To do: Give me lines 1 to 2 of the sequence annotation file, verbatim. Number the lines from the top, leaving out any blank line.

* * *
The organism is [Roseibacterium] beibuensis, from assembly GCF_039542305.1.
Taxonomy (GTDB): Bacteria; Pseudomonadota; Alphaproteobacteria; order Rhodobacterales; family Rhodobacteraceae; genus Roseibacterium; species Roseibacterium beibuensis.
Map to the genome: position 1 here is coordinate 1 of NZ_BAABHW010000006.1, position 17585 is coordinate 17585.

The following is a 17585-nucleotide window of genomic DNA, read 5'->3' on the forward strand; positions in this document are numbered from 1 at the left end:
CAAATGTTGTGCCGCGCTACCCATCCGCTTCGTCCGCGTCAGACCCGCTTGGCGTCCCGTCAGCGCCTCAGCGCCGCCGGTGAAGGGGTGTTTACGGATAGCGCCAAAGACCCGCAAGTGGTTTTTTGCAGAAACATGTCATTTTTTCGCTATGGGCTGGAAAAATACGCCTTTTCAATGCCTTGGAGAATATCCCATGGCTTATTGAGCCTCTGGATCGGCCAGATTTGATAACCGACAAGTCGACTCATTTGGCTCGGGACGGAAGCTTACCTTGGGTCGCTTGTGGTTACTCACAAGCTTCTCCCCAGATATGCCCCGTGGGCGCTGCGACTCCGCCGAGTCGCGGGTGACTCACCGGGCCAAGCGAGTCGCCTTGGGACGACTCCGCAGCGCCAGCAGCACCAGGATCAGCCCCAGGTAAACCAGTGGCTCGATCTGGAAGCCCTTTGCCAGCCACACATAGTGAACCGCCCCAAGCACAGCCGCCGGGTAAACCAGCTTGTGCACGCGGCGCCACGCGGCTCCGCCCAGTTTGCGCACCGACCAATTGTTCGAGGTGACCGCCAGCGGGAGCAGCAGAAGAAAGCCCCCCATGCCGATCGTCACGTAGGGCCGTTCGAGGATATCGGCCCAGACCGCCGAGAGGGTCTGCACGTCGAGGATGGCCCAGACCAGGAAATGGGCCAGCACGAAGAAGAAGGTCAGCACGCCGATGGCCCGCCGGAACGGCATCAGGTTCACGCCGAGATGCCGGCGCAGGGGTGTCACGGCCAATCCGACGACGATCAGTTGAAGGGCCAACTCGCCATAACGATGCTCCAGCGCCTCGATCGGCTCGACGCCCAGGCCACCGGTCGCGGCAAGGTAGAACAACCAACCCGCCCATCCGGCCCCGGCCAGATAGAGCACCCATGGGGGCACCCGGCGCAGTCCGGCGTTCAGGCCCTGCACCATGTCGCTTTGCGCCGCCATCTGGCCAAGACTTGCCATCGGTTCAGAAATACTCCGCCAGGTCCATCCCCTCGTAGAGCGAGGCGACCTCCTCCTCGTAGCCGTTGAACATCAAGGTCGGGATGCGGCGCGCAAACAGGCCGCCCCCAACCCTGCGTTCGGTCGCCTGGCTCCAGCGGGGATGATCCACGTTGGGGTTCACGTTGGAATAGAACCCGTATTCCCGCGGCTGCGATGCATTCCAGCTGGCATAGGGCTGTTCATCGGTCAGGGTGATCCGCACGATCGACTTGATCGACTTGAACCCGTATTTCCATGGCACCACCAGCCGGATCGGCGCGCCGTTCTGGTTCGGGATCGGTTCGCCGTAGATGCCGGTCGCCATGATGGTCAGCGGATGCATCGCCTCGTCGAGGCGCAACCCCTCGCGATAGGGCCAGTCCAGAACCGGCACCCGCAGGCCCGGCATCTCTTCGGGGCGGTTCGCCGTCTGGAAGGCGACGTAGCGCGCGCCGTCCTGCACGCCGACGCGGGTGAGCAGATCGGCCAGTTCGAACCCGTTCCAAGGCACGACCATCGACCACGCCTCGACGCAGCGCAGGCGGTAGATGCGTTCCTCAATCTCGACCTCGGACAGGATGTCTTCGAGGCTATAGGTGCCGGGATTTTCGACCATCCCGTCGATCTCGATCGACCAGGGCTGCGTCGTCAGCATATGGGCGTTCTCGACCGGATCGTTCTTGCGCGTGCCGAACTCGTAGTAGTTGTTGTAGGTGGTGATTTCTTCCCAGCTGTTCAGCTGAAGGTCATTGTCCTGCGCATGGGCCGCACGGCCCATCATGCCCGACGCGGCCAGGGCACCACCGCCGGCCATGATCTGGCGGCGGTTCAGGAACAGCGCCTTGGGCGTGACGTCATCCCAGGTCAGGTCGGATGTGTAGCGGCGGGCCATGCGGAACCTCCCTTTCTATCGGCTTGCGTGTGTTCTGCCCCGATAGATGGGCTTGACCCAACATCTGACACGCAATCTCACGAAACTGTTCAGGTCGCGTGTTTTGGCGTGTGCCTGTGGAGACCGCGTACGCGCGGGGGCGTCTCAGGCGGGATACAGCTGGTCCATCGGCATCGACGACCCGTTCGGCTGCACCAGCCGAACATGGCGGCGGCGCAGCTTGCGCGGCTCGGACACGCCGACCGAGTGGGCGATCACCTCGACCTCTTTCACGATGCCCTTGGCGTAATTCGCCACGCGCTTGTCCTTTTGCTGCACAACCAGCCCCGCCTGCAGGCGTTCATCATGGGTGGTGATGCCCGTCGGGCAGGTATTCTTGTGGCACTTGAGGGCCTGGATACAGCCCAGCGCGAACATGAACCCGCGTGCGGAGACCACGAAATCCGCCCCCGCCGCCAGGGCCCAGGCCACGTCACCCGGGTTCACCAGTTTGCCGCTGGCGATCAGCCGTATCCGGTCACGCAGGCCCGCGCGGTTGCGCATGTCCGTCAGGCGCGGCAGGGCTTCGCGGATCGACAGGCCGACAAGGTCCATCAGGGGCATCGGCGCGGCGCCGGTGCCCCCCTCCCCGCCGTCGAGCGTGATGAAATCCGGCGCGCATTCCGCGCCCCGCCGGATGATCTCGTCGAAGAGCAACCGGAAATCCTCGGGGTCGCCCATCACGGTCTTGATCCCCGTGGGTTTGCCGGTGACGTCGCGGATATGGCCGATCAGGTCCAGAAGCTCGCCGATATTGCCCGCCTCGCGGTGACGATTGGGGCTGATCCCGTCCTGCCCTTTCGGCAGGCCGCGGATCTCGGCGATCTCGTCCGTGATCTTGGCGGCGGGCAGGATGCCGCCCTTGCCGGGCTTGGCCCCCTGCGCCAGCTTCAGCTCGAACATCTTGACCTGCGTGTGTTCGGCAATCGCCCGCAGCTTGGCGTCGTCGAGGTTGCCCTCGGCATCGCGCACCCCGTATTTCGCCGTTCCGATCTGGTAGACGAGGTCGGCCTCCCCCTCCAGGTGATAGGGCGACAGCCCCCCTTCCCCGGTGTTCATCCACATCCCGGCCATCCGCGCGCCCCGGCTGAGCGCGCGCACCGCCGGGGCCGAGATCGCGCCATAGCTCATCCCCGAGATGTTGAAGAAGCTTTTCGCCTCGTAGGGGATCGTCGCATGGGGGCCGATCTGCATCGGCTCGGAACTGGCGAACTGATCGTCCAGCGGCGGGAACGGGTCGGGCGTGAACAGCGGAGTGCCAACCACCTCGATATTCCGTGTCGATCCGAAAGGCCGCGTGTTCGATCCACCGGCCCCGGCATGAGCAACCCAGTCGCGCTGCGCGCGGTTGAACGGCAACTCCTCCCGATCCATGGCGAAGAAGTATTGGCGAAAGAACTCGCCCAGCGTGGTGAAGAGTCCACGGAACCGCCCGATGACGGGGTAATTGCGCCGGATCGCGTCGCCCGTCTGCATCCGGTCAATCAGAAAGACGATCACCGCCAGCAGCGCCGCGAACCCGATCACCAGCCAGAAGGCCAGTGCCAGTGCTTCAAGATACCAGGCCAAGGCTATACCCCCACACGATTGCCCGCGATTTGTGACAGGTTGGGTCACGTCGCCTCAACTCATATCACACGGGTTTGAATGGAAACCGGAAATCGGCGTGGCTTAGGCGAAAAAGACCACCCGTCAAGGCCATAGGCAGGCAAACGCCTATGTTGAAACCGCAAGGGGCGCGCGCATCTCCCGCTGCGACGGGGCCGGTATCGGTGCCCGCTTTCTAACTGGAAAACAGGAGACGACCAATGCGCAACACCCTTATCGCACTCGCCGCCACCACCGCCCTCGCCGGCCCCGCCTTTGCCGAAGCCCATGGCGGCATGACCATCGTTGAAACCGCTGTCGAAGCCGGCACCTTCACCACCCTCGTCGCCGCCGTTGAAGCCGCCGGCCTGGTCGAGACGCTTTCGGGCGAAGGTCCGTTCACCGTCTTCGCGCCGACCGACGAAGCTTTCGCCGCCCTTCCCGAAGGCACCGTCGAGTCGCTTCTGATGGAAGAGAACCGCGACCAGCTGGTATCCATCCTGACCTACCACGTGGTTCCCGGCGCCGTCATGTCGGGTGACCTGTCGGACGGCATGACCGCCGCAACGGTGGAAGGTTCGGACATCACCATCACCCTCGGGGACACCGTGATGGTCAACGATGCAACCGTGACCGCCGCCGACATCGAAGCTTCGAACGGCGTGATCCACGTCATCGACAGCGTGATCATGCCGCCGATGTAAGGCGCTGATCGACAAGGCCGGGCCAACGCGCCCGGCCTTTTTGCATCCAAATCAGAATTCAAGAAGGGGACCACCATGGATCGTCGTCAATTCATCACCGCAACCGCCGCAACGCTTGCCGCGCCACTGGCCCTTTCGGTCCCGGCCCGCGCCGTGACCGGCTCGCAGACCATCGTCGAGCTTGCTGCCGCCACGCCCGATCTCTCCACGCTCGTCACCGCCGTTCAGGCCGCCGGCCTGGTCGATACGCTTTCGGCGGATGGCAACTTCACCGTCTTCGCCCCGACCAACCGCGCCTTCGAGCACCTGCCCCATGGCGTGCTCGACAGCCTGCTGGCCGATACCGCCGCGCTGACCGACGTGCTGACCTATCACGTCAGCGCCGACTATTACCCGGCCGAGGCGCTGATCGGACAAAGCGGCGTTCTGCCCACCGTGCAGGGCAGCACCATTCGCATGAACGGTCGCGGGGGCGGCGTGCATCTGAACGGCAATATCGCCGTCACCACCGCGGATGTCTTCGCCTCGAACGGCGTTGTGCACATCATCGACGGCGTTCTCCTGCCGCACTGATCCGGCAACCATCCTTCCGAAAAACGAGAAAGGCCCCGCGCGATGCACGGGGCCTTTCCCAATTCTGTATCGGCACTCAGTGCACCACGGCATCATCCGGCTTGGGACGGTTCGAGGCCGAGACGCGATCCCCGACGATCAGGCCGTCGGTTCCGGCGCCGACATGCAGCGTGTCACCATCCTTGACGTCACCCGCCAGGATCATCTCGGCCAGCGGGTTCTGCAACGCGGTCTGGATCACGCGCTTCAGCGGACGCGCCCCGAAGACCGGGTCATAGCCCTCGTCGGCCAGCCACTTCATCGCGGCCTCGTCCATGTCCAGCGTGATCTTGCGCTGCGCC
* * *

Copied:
The organism is [Roseibacterium] beibuensis, from assembly GCF_039542305.1.
Taxonomy (GTDB): Bacteria; Pseudomonadota; Alphaproteobacteria; order Rhodobacterales; family Rhodobacteraceae; genus Roseibacterium; species Roseibacterium beibuensis.